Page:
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Should Grand Rapids Convert to Cul-de-Sacs?

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Posted

This is strictly a fantasy idea, but it might be a good one. Thinking about bikes, pedestrians, transit, cars, and relating things, I had an idea (and as it turns out, more than a few other people have had this idea, too). What if we ditched the grid pattern in GR's residential neighborhoods and put in tons of dead ends and cul-de-sacs? Could we significantly improve the city and property values, while increasing 'walkability' and 'bikeability' all in one fell swoop? I think so.

The typical objection to Cul-de-Sacs is that they force long car trips, and are not friendly to pedestrians or to bikes. But what if you convert an existing grid pattern to a cul-de-sac pattern and preserve bicycle and pedestrian throughways? Doesn't this fix what ails many cities such as Grand Rapids? Couldn't this help increase property values drastically in areas that are already desirable (such as Heritage Hill, Eastown, Cherry Hill, etc)? If it works there, could we expand it to draw even more people back into the city? Here's my argument:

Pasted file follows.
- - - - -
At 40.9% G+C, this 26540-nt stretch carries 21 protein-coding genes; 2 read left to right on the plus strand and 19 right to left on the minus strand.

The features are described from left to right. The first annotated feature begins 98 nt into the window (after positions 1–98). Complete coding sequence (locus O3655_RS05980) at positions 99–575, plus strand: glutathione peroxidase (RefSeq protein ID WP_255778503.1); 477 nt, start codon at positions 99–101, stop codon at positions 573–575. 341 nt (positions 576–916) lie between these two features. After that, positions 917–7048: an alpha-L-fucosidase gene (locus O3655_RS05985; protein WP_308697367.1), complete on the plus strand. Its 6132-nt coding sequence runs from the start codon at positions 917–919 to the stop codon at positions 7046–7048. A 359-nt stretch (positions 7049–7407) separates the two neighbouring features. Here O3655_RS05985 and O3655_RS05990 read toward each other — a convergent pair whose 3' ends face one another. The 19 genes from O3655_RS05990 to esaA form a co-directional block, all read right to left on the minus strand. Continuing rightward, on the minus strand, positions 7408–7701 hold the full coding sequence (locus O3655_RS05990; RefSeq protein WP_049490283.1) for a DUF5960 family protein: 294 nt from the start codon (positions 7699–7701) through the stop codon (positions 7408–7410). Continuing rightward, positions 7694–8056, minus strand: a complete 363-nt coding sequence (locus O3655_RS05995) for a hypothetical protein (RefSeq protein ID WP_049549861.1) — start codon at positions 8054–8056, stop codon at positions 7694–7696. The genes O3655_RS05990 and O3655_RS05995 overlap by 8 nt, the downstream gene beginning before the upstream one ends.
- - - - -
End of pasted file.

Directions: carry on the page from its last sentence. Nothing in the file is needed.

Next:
When the grid pattern was originally adopted, people and their vehicles moved along at a leisurely pace not often exceeding ten miles per hour. We built beautiful homes with visual interest designed to be enjoyed at this pace. When the cars came, they brought 3000 pound chunks of glass and steel barreling down them at speeds lethal to pedestrians and bicyclists. We stripped the houses of anything that couldn't be appreciated at half a mile a minute. While there were "main" trunk streets, there was nothing to enforce this pattern. Grid patterns, in short, were never designed for cars, and city planners never did much to fix the problem. In response, the suburb developers came up with an answer: cul-de-sacs. In the process, however, we built cities that were entirely dependant on the automobile. None of the cul-de-sacs were connected, and the lots ballooned in size. One could not walk to a neighbors house two blocks away without traveling 20 blocks. Neighborhoods had more road, lawn, and garage than houses and people. This is what drives many of us nuts--this is poor planning, and builds bad communities.